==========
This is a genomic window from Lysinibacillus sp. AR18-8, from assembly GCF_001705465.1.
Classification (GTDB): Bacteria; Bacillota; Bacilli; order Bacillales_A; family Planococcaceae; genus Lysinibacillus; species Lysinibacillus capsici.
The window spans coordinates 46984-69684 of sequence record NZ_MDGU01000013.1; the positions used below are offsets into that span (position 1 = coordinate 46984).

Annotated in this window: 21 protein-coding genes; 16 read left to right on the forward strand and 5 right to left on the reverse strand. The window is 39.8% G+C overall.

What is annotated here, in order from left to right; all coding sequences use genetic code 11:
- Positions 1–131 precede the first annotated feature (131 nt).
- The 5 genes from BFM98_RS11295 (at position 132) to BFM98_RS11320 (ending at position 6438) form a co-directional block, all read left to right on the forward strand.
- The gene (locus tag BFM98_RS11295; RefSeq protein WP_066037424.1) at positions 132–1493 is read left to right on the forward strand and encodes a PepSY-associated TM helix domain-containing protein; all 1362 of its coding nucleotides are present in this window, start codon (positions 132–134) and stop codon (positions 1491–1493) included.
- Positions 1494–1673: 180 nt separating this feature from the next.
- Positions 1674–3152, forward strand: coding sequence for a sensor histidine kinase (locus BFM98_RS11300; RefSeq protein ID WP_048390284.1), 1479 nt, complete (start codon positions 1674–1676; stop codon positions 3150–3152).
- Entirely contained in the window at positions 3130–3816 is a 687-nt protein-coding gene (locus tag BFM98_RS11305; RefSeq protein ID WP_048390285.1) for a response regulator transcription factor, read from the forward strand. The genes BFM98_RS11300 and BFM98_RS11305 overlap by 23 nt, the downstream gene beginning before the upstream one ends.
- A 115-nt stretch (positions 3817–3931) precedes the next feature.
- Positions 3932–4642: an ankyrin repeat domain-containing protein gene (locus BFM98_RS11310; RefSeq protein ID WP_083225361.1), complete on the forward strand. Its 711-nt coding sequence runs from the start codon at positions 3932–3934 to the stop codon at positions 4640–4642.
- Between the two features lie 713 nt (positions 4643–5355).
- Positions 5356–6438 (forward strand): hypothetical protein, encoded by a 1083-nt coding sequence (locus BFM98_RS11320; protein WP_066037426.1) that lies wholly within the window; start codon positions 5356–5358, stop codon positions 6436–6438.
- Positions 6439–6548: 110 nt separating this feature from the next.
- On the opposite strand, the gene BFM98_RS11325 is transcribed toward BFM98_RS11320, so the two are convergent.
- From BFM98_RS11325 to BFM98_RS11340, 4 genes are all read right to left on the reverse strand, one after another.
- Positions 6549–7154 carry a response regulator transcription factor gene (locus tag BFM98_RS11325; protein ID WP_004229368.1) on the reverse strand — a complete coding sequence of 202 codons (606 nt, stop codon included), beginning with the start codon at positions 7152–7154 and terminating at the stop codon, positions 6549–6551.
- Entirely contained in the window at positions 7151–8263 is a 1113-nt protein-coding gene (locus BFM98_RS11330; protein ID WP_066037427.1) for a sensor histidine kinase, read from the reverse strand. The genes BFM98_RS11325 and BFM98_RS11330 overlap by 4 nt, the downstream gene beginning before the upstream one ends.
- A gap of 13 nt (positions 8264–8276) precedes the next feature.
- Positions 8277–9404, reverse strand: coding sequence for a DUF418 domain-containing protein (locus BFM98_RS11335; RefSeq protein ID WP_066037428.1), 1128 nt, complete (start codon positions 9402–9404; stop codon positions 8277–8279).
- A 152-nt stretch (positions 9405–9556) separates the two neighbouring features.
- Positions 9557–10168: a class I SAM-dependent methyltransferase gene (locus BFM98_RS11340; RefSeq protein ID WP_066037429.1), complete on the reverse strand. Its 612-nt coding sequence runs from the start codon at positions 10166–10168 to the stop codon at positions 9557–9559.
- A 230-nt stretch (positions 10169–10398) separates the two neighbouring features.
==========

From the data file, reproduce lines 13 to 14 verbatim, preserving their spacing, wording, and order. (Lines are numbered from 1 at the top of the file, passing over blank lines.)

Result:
- Positions 3932–4642: an ankyrin repeat domain-containing protein gene (locus BFM98_RS11310; RefSeq protein ID WP_083225361.1), complete on the forward strand. Its 711-nt coding sequence runs from the start codon at positions 3932–3934 to the stop codon at positions 4640–4642.
- Between the two features lie 713 nt (positions 4643–5355).